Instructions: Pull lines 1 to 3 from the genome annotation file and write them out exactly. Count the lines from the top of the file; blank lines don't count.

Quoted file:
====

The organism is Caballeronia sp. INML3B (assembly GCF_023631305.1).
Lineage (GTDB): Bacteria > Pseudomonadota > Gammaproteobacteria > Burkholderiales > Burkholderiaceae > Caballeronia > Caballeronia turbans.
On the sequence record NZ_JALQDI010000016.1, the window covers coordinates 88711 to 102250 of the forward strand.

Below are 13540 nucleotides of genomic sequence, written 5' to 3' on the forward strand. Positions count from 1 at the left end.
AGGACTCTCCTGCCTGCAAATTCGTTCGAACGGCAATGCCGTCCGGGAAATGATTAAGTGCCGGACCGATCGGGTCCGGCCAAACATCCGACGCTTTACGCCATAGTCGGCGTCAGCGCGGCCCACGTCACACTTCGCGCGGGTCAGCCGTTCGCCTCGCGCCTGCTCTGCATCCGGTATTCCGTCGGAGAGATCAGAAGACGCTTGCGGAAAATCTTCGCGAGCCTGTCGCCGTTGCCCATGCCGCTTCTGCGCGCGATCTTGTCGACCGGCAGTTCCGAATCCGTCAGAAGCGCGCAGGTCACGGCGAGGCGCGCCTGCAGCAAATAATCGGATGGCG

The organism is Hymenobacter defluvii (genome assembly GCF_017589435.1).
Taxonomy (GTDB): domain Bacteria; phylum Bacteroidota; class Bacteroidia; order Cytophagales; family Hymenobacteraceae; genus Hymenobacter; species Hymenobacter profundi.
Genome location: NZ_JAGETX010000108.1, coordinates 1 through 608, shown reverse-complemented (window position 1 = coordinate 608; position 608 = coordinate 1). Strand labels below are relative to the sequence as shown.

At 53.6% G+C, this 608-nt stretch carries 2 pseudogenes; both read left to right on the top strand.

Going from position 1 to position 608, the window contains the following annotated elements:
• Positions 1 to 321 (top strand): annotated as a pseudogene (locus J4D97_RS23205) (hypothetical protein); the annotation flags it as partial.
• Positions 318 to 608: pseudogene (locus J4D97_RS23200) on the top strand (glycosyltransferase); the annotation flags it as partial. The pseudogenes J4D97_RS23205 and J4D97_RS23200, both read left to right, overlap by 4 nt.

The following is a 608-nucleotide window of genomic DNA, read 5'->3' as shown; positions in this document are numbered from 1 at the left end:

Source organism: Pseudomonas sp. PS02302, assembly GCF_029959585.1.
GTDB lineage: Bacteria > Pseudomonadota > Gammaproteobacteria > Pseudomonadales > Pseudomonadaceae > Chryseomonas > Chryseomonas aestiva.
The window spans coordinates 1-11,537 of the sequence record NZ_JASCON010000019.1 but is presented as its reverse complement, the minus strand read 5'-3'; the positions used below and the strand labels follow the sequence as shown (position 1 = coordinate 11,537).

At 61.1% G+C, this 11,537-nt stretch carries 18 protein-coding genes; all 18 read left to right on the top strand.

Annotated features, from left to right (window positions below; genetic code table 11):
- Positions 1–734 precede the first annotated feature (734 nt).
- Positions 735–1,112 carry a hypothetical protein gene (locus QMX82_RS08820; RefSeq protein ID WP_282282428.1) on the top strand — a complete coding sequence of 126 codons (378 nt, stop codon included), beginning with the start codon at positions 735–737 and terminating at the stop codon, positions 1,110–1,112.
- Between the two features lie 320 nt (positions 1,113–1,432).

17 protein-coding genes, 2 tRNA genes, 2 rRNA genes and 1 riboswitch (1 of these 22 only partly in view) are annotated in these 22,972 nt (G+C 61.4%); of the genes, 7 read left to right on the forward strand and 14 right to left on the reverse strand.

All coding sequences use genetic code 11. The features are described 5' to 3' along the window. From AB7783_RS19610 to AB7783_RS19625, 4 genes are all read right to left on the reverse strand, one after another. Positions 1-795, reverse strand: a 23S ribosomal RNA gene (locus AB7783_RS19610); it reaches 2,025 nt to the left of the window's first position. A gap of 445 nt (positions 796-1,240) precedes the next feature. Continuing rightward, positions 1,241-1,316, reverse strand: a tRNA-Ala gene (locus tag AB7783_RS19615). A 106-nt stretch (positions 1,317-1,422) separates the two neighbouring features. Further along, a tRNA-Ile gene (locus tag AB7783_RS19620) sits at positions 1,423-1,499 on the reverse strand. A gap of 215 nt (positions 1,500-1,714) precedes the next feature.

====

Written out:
The organism is Caballeronia sp. INML3B (assembly GCF_023631305.1).
Lineage (GTDB): Bacteria > Pseudomonadota > Gammaproteobacteria > Burkholderiales > Burkholderiaceae > Caballeronia > Caballeronia turbans.
On the sequence record NZ_JALQDI010000016.1, the window covers coordinates 88711 to 102250 of the forward strand.